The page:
A much better alternative would be putting all those Law & Order episodes to good use by declining to answer the questions or by invoking your fifth amendment rights. You may go through an annoying and intense interrogation, but you cannot be denied reentry into the US for visiting Cuba. Try saying things like, “I don’t feel comfortable answering that question,” or “I will not respond to that question without my lawyer present.” Customs officials may huff and puff, but they will not blow your house down.
That being said, you can face up to 10 years in prison, $250,000 in criminal fines, and $55,000 in civil fines for traveling to Cuba illegally. Fortunately, there are no instances of this happening in real life, although there have been some people hit with penalties ranging from $3,000 to $7,500. In 2006, only about 20 people were fined out of the 200,000 plus Americans who traveled to Cuba illegally … but remember … this was under that Fidel Castro loving Bush administration.
If you are busted, don’t contact me. But you should contact the Center for Constitutional Rights (tel. 212/614-6470; www.ccr-ny.org), which runs the Cuba Travel Project and works with the National Lawyers Guild (www.nlg.org/cuba) to provide legal assistance to U.S. citizens facing prosecution for traveling to Cuba.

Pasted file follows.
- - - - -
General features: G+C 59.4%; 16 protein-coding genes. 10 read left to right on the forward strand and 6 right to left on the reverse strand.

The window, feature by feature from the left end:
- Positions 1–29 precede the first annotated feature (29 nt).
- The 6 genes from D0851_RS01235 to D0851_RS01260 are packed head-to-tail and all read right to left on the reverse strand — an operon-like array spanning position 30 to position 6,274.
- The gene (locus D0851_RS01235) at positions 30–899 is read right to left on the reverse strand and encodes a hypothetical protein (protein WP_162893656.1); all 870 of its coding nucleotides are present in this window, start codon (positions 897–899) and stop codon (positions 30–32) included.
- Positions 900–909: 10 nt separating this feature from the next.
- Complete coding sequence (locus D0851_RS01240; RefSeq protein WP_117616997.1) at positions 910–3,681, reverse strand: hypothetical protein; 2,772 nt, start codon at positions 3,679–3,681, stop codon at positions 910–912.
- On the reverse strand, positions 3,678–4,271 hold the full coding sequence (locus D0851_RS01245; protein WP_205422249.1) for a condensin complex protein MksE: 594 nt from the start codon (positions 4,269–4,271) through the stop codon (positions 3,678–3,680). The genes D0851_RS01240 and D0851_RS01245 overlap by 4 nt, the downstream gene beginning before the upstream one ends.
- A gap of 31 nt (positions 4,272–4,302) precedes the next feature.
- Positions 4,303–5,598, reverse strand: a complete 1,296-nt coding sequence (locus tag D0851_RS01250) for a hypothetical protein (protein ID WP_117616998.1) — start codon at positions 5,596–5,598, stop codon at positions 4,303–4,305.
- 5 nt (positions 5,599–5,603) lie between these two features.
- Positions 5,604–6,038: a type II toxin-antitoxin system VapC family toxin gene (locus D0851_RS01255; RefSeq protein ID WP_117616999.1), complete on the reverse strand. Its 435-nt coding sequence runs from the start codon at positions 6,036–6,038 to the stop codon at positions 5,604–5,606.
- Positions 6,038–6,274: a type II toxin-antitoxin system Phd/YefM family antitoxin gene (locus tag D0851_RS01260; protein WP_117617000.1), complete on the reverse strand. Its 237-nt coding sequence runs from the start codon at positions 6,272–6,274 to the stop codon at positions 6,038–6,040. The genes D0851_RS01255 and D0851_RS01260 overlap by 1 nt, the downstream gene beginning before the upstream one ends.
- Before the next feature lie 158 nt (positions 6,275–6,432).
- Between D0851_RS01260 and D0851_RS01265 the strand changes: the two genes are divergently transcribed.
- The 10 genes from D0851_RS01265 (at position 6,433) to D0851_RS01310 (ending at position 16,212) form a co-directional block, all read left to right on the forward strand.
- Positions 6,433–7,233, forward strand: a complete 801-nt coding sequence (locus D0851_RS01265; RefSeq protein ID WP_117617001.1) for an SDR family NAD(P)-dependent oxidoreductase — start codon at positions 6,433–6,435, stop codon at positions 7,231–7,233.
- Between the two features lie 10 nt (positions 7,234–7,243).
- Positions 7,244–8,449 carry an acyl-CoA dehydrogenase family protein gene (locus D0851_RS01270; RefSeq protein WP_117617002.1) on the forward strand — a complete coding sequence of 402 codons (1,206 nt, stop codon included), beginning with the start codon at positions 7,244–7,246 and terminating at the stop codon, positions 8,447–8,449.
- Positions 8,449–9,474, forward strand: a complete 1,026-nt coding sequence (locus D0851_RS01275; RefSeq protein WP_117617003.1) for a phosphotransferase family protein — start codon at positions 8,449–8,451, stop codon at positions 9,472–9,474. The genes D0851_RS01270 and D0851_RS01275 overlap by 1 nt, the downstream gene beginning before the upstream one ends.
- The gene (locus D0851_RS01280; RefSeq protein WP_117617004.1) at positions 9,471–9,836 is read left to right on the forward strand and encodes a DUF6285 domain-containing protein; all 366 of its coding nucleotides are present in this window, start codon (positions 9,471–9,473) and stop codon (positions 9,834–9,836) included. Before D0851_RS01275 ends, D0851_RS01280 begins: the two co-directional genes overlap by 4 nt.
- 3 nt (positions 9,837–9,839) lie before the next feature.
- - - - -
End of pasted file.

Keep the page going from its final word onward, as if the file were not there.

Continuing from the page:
4. Watch Those Stamps
If you travel to Cuba roundtrip through Mexico, you will have two entry stamps in your passport instead of one. Anytime you enter our neighboring country to the south, customs officials there welcome you by giving your passport the first entry stamp. When you carry on to your next destination whether that be Guatemala, Belize, or China … custom agents in that country will stamp your passport with a new entry stamp. But when you travel to Cuba, you get no entry stamp from customs agents. Can you anticipate the problem?
When you travel back from Cuba to Mexico to catch your return flight stateside, you will get a second entry stamp. This means you’ll have two entry stamps into the same country, but no entry stamp into another country. “So where did you go when you left Mexico the first time?” a customs agent may ask. “Why do you have two entry stamps into Meh-hico,’ but not an entry stamp anywhere else? Did you leave Mexico by going into space and then returning through Mexico?”
There’s not much you can do about this other suggest to the Mexican custom official on your second entry that he not stamp your passport, or that he at least not stamp the same page your first entry stamp is on. And if that sounds at all confusing, just imagine how f*cking difficult it was to write.
Anyway, I made it to Cuba and back without any hassle following these rules. I was never asked if I had been in Cuba, but if I was, I was prepared. If you just keep your wits about you, avoid being a tool and wear a Hawaiian style shirt and straw hat with sunglasses when coming back into the US, you’ll more than likely be good.